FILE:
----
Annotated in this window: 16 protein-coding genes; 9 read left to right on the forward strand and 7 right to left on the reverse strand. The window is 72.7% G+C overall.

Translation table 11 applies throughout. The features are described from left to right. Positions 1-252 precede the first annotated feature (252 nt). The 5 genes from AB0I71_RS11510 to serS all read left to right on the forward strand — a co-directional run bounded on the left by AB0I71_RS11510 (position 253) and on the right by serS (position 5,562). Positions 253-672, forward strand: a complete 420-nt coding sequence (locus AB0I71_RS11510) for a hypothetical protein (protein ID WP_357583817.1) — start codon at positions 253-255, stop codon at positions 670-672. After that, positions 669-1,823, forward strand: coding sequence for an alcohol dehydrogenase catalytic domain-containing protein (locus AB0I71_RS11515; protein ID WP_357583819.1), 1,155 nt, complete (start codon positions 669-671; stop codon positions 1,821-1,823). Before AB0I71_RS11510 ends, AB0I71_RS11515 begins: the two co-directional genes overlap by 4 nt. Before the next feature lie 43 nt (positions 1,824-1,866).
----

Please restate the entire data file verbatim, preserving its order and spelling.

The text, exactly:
Annotated in this window: 16 protein-coding genes; 9 read left to right on the forward strand and 7 right to left on the reverse strand. The window is 72.7% G+C overall.

Translation table 11 applies throughout. The features are described from left to right. Positions 1-252 precede the first annotated feature (252 nt). The 5 genes from AB0I71_RS11510 to serS all read left to right on the forward strand — a co-directional run bounded on the left by AB0I71_RS11510 (position 253) and on the right by serS (position 5,562). Positions 253-672, forward strand: a complete 420-nt coding sequence (locus AB0I71_RS11510) for a hypothetical protein (protein ID WP_357583817.1) — start codon at positions 253-255, stop codon at positions 670-672. After that, positions 669-1,823, forward strand: coding sequence for an alcohol dehydrogenase catalytic domain-containing protein (locus AB0I71_RS11515; protein ID WP_357583819.1), 1,155 nt, complete (start codon positions 669-671; stop codon positions 1,821-1,823). Before AB0I71_RS11510 ends, AB0I71_RS11515 begins: the two co-directional genes overlap by 4 nt. Before the next feature lie 43 nt (positions 1,824-1,866).